An international research collaboration, led by Kyriakos Stylianou, an assistant professor of chemistry at Oregon State University, has taken an important step toward the commercially viable manufacture of biobutanol, an alcohol whose strong potential as a fuel for gasoline-powered engines could pave the path away from fossil fuels.
The key breakthrough is the development of a new metal organic framework, or MOF, that can efficiently separate biobutanol from the broth of fermented biomass needed for the fuel’s production. Findings were published today in the Journal of the American Chemical Society.
The researchers are now looking to partner with industry to try to scale up the separation method using the new metal organic framework, says Stylianou, the study’s corresponding author.
If it scales well, it could be an important milestone on the road toward non-reliance on fossil fuels.
“Biofuels are a sustainable and renewable fuel alternative, and biobutanol has recently emerged as an attractive option compared to bioethanol and biodiesel,” said Stylianou. “But separating it from the fermentation broth has been a significant obstacle on the way to economically competitive manufacturing.”
Butanol, also known as butyl alcohol, is more closely related to gasoline than ethanol and can be synthesized from petroleum or made from biomass. Bioethanol – ethyl alcohol – is a common biofuel additive but contains significantly less energy per gallon than gasoline and can also be harmful to engine components.
The process of creating biobutanol is known as ABE fermentation – acetone-butanol-ethanol. It yields a watery broth that maxes out at about 2% butanol by weight. Hence the need for a separation tool that can work well in an aqueous environment and also in the presence of organic solvents, in this case acetone, which is a key ingredient in products like nail polish remover and paint thinner.
Stylianou and colleagues at universities in Switzerland, China, the United Kingdom and Spain synthesized a novel metal organic framework, based on copper ions and carborane-carboxylate ligands, known as mCB-MOF-1. The MOF can pull butanol from the fermentation broth, via adsorption, with greater efficiency than distillation or any other existing method.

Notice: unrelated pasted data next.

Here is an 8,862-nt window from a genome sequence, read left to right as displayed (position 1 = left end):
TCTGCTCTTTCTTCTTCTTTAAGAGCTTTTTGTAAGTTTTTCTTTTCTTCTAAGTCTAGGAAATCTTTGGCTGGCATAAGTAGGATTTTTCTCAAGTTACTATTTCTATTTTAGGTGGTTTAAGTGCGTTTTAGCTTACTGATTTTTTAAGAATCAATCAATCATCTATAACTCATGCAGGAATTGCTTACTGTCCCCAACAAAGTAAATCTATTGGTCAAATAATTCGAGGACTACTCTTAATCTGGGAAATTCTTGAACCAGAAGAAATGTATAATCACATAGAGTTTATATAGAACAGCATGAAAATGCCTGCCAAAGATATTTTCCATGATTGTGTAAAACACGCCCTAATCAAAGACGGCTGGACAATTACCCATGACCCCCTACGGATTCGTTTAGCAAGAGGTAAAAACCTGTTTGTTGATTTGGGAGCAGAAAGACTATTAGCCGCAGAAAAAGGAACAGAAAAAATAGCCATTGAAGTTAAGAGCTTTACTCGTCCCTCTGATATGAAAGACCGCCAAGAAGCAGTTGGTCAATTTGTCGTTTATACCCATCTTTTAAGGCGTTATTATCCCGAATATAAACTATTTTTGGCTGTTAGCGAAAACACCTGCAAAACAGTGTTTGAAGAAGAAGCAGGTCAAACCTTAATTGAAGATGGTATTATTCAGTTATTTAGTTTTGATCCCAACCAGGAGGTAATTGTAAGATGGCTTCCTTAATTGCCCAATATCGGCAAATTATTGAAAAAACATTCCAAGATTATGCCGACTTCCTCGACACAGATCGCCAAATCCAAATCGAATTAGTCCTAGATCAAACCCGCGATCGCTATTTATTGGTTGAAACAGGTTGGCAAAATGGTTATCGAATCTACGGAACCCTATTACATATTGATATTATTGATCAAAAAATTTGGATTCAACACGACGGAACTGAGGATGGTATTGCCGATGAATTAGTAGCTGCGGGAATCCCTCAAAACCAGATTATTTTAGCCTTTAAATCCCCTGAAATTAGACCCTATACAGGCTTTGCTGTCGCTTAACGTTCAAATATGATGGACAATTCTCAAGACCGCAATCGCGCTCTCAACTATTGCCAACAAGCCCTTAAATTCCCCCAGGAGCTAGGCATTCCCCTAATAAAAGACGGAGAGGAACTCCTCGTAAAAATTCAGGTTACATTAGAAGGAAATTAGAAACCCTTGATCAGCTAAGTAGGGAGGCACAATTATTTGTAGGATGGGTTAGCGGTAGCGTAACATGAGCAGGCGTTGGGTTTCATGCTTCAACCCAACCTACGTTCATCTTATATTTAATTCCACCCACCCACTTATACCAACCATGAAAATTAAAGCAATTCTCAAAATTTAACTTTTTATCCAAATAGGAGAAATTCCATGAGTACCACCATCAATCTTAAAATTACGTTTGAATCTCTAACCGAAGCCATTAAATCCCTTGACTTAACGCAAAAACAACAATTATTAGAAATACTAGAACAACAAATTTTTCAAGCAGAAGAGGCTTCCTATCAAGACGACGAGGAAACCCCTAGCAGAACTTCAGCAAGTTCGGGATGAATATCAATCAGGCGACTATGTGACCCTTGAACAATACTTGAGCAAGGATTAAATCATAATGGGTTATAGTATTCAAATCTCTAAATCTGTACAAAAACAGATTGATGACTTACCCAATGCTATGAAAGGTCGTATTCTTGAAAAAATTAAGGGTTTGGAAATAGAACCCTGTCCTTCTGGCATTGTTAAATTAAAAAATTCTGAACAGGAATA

The MOF is stable in organic solvents, in hot water, and in both acidic and basic aqueous solutions.
“Biofuels can augment energy security and supply and also can be a big part of an energy plan that actually captures and stores carbon, which would be huge for meeting targets for combating climate change,” Stylianou said. “Biobutanol is better than bioethanol for a variety of reasons, including that it’s almost as energy-dense as gasoline and mixes well with gasoline. And biobutanol can also potentially replace synthetic butanol as an essential precursor for a range of industrial chemicals.”
Oregon State University, MINECO, the Generalitat de Catalunya, the National Natural Science Foundation of China and the UE Feder Program supported this research.
The biobutanol study is Stylianous’s second major MOF-related paper of the past few months. In December, Nature published research by Stylianou involving a MOF that can scrub carbon dioxide from smokestack emissions.
That next step on that front will also involve scaling: How to make and test the MOFs on a large enough scope to tackle industrial CO2 emissions.